a True Story of Vengeance and Survival
by John Vaillant
The Tiger was a book I'd never heard of, and turned out to be an excellent, compelling read. It's a detailed piece of narrative nonfiction, centered on one brief incident in the Russian Far East, where a man-eating tiger was hunted down by a band of men picked specially for the job. Although the events beginning with the tiger's first kill and ending with the hunt span only a few weeks, the author takes readers back eons and across a broad sweep of countries in exploring humans' relationships with big cats in order to further understand the motives both of the tiger and the men who injured it. Because it becomes quite clear that this tiger was not a man-hunter until he got shot at by someone. For years beyond counting men had lived in the taiga alongside tigers, and rarely been harmed. They respected, in some cases even worshiped, the magnificent cats, and kept their distance. But this tiger had been injured by a man, and apparently took umbrage. After hunting down and killing one man, he went on to deliberately hunt for others (it seems, because his injuries made it difficult for him to kill normal game). It was tricky business to dispatch the tiger, not only because the animal is so dangerous, so silent and unseen, so powerful and capable of thinking (ample proof is given). But also because of the difficult time people have living in this remote wilderness. Most people in the area where the tiger rampaged lived in desperate poverty, and many of them turned to poaching tigers for a profit (selling the bodies across the boarder to China, where they are used in traditional medicine). Teams of men were stationed in the forest to thwart poaching and protect the tigers; it was these very men who were called upon to help hunt down the rouge man-eater.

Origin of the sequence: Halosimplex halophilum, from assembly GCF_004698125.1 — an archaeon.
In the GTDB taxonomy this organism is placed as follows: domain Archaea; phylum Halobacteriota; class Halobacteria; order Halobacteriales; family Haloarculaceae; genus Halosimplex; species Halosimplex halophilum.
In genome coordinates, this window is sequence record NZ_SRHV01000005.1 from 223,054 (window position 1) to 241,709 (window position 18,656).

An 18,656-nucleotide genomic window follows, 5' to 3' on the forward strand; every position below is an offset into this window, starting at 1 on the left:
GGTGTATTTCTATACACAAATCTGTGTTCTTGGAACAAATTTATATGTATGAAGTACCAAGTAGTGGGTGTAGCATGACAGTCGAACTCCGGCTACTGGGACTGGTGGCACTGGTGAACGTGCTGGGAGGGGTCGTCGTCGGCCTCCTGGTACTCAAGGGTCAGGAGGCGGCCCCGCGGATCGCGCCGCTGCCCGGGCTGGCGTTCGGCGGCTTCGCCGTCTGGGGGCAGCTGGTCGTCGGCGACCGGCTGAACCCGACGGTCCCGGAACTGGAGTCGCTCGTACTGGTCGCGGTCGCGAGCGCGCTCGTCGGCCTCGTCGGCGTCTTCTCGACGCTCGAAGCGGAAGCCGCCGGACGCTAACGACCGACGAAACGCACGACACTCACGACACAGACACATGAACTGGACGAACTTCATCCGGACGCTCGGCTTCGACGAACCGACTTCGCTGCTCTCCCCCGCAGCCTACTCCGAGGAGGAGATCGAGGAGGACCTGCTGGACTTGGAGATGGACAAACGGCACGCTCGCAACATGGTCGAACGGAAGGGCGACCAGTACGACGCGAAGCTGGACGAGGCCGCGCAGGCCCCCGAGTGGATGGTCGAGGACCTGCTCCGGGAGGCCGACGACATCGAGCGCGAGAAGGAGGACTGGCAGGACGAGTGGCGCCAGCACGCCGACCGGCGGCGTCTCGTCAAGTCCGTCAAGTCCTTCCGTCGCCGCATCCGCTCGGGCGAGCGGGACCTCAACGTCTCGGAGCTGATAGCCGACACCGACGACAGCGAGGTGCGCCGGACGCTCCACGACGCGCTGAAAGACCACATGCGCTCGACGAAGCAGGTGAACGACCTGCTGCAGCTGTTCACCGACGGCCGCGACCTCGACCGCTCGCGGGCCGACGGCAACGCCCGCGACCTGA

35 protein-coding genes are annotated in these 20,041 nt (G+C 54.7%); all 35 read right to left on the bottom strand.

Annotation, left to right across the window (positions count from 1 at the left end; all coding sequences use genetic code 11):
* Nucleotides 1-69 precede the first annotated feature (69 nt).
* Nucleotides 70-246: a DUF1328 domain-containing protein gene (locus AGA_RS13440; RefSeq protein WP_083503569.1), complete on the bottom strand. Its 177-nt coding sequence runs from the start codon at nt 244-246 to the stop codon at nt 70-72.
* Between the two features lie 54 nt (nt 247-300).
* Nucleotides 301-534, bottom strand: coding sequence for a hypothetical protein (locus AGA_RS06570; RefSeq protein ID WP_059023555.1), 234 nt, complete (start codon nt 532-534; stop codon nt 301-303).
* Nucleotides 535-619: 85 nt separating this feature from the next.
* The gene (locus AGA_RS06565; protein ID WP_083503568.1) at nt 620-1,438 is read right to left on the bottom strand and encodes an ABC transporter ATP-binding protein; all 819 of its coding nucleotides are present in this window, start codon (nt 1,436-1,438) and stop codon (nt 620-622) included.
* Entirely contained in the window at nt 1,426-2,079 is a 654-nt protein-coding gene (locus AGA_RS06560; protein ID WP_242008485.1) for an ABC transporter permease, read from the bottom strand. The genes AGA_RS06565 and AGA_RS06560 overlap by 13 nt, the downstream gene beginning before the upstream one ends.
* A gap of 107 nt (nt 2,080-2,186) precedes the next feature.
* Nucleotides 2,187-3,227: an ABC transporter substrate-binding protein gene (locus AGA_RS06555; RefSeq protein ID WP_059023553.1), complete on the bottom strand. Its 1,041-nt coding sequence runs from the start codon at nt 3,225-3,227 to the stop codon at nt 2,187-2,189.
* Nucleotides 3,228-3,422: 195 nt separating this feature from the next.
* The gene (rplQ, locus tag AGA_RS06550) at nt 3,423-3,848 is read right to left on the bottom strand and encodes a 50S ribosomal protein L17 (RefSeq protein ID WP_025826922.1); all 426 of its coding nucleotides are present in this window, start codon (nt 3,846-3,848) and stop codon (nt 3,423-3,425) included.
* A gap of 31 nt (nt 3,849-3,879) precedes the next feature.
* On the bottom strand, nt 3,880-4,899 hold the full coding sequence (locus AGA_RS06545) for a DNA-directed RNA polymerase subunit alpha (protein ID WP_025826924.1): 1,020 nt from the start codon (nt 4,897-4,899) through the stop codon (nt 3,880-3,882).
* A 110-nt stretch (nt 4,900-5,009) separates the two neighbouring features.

Vaillant spends a lot of time in his book going into the details of each man's life; both the first and second victims of the tiger, and the leader of the group that hunted him down. He also delves into the tangled history of the area, painting a very clear picture of what affected the men's morale and drove some to such measures as to kill a tiger. At times I felt like the narrative was sidetracking; but whether I found myself reading about Bushmen living alongside lions or speculations on early man's hunting/scavenging roles, it all tied back into the main story of the tiger. I learned so much about tigers, and about Russia, and it was all intriguing. Helped immensely by the fact that it's also very well-written, with clear, descriptive language and beautiful prose. I appreciate that in a non-fiction book. Some of them can be very dry. Although this one is hefty, and took me some time to get through, it was a wonderful read.
Rating: 4/5 ........329 pages, 2010
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